Just weeks into her new role she was due to meet industry leaders in
London recently after Mr Hick wrote to follow up some of the
concerns he raised with the Prime Minister. However, pressure of
Parliamentary business meant she was forced to pull out of the
meeting at the last minute.
Mr Hick said: “Mrs Beckett clearly
has many demands on her time. It is disappointing that we were not
able to meet last month but I hope we can do so soon. I think the
house building industry has a number of important issues to raise
with the government.”
Mr Hick has written to Mrs Beckett
to outline some of these issues, including the impact which the
financial crisis is having on funding for ‘affordable homes’ – homes
built by housing associations for people who cannot afford to buy a
house, even at today’s lower prices. Many of these homes are
financed partly with money from the government’s Housing
Corporation, with the housing association often seeking to borrow
the rest of cash from banks.
Mr Hick said: “Many of these vitally
important housing schemes are being held up because the banks are
not approving the necessary loans – or certainly not approving them
swiftly enough – despite the fact that there is very little risk
because much of the money is coming from the Housing Corporation.
“Most of the major banks in this
market are ones in which the government has now taken a large
shareholding. I would like the government to use the influence it
should now have to get the banks to honour their promises to lend at
similar levels to last year.
“This would release funding to
provide housing for some of the most vulnerable people in society.
At the same time it would provide a core of work for builders such
as Larkfleet at a time when the open market for new housing has
Mr Hick also wants the government to
put pressure on the banks to provide mortgages for ‘equity share’
schemes being promoted by housing associations. These schemes allow
people to buy a proportion of a new home and rent the rest from the
Mr Hick praised the moves the
government has made to help the open market for homes, including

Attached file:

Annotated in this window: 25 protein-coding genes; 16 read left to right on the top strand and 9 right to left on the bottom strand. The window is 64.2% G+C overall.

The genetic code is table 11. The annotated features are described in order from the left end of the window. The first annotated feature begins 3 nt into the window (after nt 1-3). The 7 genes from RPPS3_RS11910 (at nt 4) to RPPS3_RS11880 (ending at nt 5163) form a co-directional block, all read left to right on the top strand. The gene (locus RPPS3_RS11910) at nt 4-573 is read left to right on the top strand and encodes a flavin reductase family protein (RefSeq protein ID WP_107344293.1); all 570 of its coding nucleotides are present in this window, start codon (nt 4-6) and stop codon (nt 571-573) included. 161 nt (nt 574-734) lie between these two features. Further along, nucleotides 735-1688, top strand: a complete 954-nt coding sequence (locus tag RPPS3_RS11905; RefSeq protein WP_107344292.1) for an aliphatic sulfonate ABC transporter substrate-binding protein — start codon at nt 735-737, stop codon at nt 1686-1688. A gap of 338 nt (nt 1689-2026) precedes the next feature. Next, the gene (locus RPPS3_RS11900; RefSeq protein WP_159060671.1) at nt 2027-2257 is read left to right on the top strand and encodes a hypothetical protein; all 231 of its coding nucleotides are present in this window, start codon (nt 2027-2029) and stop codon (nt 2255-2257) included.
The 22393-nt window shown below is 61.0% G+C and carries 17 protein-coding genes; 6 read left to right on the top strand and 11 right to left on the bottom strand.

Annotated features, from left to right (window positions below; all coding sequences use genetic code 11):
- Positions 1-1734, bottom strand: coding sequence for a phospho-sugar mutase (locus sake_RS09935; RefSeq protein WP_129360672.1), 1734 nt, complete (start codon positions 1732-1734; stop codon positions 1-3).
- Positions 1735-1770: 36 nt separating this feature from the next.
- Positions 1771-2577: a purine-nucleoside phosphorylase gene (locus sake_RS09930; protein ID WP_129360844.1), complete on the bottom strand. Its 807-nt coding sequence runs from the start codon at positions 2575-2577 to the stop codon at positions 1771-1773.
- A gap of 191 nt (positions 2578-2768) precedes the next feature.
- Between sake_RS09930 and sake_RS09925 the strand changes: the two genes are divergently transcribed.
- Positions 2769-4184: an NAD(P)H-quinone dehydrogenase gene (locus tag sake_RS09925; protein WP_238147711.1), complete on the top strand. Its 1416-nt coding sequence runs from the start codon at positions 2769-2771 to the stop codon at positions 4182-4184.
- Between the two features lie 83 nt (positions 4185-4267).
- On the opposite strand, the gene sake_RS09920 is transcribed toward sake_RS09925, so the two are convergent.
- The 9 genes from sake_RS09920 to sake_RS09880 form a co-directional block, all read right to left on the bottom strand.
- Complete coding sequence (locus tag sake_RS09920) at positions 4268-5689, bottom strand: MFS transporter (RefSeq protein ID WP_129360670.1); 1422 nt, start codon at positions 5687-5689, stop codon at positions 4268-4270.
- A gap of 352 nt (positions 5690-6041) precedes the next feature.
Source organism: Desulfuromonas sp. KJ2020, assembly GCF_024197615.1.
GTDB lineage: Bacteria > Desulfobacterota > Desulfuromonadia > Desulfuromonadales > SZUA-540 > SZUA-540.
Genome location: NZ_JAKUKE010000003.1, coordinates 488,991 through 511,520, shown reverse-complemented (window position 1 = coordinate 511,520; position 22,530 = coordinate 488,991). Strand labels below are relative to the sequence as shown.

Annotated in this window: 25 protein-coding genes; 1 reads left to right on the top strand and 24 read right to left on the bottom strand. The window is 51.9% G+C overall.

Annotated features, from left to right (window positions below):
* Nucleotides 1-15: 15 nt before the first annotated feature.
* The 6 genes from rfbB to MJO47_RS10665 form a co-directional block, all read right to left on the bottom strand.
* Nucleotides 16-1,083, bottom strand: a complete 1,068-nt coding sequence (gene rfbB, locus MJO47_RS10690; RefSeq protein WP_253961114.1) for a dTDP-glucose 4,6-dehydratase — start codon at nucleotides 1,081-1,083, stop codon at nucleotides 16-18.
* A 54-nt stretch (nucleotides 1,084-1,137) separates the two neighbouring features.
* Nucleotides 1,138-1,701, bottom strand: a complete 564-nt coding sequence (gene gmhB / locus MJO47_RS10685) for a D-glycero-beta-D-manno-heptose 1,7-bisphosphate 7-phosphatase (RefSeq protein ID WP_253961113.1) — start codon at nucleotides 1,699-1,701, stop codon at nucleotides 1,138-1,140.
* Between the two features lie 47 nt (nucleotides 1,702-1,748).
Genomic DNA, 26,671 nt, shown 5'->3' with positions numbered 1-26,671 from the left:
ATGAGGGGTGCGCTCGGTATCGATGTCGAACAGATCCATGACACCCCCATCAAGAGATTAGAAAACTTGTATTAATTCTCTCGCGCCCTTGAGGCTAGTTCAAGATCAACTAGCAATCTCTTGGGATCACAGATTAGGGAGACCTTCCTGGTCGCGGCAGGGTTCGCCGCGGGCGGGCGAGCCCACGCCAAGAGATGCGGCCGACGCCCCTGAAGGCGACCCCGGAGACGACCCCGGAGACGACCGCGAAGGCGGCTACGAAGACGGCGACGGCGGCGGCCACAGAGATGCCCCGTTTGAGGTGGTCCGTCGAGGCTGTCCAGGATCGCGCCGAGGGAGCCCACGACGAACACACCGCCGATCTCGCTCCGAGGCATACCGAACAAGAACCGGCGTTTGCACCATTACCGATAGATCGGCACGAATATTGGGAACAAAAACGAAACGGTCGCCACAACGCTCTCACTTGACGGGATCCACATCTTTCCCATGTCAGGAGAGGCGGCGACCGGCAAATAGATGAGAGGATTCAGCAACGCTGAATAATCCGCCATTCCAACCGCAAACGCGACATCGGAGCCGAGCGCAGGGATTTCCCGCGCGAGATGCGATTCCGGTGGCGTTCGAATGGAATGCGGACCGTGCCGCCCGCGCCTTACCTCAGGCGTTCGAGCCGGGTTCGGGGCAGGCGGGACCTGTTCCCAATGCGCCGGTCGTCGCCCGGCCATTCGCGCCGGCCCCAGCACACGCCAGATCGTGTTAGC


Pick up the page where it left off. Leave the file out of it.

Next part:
schemes such as MyChoiceHomeBuy under which some people have
received up to half the price of the home from the government. The
mortgage is paid off in the usual way with a small monthly fee
payable on the MyChoiceHomeBuy share. However, funding has now
temporarily ceased until spring 2009.
Mr Hick said: “The scheme has made
new homes affordable for many more people in the area. At a time
when house prices are lower than they have been for some time,
paying perhaps as little as half the price makes it a great bargain.
“Unfortunately, though, the scheme
has had major problems. There is far too much paperwork and the
processing of applications is far too slow. Often, by the time
people who want to buy a house find out if the government will put
up cash under MyChoiceHomeBuy, their mortgage offer has expired and
they have to start the whole process over again.
“We were among the first builders to
get involved in MyChoiceHomeBuy, back in June, and we have yet to
complete a single sale under the scheme.”
In his letter, Mr Hick also drew Mrs
Beckett’s attention to other specific problems facing the industry
such as the fact that, as part of the government’s plan to cut
carbon emissions, new homes have to be built to increasingly tough
standards. These standards are adding thousands of pounds to the
cost of homes, making delivery almost impossible without substantial
government funding. The problem is made worse by the fact that this
increasing regulation and cost is coming into the market at just the
wrong time of the economic cycle.
He also expressed concern about
recent changes to the way in which commercial rates are charged on
buildings. He says this is making forward planning of developments
very difficult and is having a profound effect on the development of
local economies – which will ultimately affect jobs. He acknowledges
that Alistair Darling has made some helpful changes in the
Pre-Budget Report but says that these do not go far enough.
Mr Hick hopes that Mrs Beckett will
try to tackle some of these issues. He said: “I hope she will shake
things up a bit in government. We need action swiftly if the house
building industry is not to collapse totally.”
December 2008 -
Peterborough UK Community Website